Shetland Black potatoes have skins of a colour between purple and black. Inside, they're cream-coloured but there's a ring of purple just a short way in from the skin. They are floury and light-textured. Many people just boil them in their jackets but they're also a superb roasting potato, as Jared Brown confirms in this recent blog in The Observer. They're grown in small quantities in Shetland and occasionally elsewhere.
Shetland cabbage is another ancient crop, which has been grown in the islands for at least 400 years and possibly much longer. Indeed, Slow Food say that it's the oldest known local vegetable variety in Scotland. It's a versatile plant; it can be used as a household vegetable, sometimes in a mutton stew, but the outer leaves are often fed to animals. Traditionally, it's grown in the small, sheep-proof stone enclosures known as planticrubs that dot the Shetland landscape and that initially puzzle visitors to the islands. Again, the quantities grown are not large.
The small Shetland cow has been in the islands for 3,000 years and is well adapted to local conditions. It resembles some Scandinavian breeds. However, the number of animals declined rapidly in the last century until there were just 40 left, making it, arguably, one of the world's most endangered species. Numbers have since recovered, thanks to the efforts of a number of dedicated breeders, but there are still only about 160 in Shetland and perhaps 600 elsewhere. At one time, they were crucial to the lives of Shetland's overwhelmingly rural population, providing milk and butter, meat and skins. The beef is of particularly fine quality.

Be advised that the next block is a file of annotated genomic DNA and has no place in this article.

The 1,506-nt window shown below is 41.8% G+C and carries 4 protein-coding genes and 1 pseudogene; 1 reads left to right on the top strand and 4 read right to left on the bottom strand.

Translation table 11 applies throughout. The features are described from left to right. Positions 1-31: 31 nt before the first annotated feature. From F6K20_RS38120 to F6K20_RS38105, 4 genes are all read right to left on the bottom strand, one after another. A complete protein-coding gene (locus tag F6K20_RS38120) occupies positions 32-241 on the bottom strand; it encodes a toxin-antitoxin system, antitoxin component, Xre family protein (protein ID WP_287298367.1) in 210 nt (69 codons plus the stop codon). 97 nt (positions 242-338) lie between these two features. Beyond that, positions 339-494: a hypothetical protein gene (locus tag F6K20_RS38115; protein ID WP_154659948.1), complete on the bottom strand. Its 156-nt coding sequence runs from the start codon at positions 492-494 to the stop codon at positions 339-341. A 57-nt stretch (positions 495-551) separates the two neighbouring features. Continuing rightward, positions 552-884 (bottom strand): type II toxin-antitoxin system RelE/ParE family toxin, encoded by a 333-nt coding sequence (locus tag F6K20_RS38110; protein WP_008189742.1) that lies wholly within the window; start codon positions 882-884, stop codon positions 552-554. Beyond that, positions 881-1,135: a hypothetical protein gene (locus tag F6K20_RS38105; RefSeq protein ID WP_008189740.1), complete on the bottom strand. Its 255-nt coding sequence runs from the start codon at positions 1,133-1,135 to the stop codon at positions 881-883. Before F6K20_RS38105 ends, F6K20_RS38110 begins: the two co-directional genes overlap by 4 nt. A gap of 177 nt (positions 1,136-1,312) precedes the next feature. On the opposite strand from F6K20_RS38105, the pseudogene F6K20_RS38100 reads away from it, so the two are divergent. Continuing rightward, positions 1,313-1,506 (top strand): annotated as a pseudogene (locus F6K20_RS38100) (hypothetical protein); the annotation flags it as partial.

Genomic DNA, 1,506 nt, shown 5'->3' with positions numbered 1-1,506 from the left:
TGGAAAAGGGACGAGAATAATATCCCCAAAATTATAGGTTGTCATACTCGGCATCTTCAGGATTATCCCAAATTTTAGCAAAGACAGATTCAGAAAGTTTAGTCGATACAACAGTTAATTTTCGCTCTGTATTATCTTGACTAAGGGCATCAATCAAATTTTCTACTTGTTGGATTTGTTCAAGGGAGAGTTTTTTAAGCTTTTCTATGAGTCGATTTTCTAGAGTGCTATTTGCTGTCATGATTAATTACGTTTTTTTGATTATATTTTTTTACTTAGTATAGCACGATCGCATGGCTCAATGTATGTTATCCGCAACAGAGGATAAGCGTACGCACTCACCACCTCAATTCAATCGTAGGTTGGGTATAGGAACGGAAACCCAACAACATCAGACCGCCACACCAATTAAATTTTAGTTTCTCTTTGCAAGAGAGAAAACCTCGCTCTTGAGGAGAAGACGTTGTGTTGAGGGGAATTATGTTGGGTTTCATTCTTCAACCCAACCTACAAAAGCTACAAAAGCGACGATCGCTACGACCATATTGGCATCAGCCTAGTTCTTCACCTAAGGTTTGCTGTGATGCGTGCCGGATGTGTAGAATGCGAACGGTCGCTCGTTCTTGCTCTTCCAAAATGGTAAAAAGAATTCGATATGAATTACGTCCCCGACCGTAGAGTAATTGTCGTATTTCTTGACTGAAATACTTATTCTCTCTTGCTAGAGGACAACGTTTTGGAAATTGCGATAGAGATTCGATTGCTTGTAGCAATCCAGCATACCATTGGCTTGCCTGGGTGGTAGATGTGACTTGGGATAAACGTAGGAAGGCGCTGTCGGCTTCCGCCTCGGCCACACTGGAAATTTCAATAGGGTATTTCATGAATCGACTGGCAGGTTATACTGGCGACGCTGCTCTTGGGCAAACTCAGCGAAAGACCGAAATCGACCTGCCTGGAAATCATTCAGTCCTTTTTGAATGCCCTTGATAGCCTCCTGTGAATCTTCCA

It's to be hoped that recognition by the Slow Food movement will increase interest in these examples of Shetland's food and an increase in their production. Native Shetland lamb may also be admitted to the Ark of Taste in the near future.
Wildlife Enthusiasts Enjoy Great Sightings
August has seen many great wildlife encounters. Even before the migration season gets fully under way, bird watchers have had many treats, including sightings of British rarities such as Arctic and Booted Warbler, Two-Barred Crossbill and Pallid Harrier. At sea, there have been (among other species) orcas, White-Sided Dolphins, White-Beaked Dolphins and Minke Whales. One lucky photographer was able to film this short video of a basking shark from the pier at Toft, which is where the car ferry leaves the Shetland mainland on its twenty-minute journey north to the island of Yell. Meanwhile, another wildlife film-maker, Charlie Hamilton-James, has been writing about his fascination with otters, which he's filmed in Shetland, in this Daily Mail article.
You can keep abreast of Shetland wildlife by going to the Nature in Shetland website and clicking (in the left hand panel) on the sightings that interest you.